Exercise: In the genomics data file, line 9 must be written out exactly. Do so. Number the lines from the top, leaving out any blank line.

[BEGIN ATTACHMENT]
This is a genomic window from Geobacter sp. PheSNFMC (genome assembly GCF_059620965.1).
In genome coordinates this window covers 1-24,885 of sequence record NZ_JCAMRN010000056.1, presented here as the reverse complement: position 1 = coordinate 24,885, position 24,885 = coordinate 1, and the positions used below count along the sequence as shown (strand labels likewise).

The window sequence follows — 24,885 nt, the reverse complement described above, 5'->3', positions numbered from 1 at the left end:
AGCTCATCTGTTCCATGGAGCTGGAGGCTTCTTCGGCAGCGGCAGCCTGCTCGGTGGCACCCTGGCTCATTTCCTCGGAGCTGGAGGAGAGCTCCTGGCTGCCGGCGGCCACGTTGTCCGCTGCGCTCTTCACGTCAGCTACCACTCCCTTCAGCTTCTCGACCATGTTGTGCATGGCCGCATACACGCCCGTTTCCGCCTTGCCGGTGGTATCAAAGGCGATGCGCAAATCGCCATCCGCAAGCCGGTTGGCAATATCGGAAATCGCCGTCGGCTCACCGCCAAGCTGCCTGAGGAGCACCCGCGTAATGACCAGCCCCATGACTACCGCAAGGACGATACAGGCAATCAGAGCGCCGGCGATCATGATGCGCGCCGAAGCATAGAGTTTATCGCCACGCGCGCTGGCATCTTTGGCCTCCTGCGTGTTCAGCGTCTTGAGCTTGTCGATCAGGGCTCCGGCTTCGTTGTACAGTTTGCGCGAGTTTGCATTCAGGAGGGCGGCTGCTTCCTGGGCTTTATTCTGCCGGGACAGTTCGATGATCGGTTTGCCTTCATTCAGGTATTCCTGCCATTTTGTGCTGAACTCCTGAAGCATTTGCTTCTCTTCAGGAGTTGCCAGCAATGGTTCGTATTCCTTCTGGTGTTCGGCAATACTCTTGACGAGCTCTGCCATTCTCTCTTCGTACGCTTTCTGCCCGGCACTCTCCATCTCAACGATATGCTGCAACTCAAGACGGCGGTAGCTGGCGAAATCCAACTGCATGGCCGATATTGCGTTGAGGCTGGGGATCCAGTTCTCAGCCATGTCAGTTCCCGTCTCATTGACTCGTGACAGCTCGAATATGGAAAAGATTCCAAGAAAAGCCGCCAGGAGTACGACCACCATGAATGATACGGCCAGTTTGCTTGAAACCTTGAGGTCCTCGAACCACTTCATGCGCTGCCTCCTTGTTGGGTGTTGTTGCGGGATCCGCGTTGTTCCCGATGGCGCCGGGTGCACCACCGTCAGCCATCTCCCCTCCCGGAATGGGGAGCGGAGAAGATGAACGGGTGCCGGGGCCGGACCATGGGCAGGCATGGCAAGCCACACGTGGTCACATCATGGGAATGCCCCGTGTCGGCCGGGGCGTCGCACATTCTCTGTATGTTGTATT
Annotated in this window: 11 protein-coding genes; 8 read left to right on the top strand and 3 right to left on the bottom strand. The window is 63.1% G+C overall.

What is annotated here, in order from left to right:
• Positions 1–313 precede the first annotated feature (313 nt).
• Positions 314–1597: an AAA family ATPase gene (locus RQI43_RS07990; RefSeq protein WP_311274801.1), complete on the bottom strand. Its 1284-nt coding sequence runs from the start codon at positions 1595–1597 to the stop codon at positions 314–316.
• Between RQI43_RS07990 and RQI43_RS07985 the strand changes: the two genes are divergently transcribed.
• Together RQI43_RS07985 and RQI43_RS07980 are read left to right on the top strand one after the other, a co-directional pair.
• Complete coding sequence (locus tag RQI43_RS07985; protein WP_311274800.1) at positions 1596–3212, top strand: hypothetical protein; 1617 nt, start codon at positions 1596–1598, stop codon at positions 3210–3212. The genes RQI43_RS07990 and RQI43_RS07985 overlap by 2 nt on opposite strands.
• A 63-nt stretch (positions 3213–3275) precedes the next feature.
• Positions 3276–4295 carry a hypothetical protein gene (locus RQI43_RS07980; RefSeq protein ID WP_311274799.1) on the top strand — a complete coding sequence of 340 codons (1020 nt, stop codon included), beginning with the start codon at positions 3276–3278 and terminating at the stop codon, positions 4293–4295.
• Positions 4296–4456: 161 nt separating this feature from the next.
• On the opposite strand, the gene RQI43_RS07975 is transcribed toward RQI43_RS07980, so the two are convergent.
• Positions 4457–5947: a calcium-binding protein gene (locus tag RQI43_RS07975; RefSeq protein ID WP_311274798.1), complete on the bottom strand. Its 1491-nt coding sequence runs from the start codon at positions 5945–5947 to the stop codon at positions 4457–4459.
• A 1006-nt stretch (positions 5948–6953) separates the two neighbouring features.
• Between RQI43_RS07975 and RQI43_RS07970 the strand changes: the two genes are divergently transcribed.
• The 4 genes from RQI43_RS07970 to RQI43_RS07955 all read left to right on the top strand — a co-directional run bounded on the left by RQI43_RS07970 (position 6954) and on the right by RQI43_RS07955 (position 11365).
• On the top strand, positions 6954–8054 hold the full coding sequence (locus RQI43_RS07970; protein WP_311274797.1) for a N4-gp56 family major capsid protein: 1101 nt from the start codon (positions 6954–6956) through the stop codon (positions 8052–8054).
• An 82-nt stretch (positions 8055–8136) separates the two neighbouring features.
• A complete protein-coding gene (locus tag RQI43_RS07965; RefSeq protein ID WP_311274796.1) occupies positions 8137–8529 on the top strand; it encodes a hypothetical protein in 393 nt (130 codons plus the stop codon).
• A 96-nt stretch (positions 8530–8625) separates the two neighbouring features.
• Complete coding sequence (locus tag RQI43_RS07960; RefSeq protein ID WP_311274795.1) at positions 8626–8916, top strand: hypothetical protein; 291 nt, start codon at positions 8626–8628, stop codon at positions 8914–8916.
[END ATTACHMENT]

• Between RQI43_RS07990 and RQI43_RS07985 the strand changes: the two genes are divergently transcribed.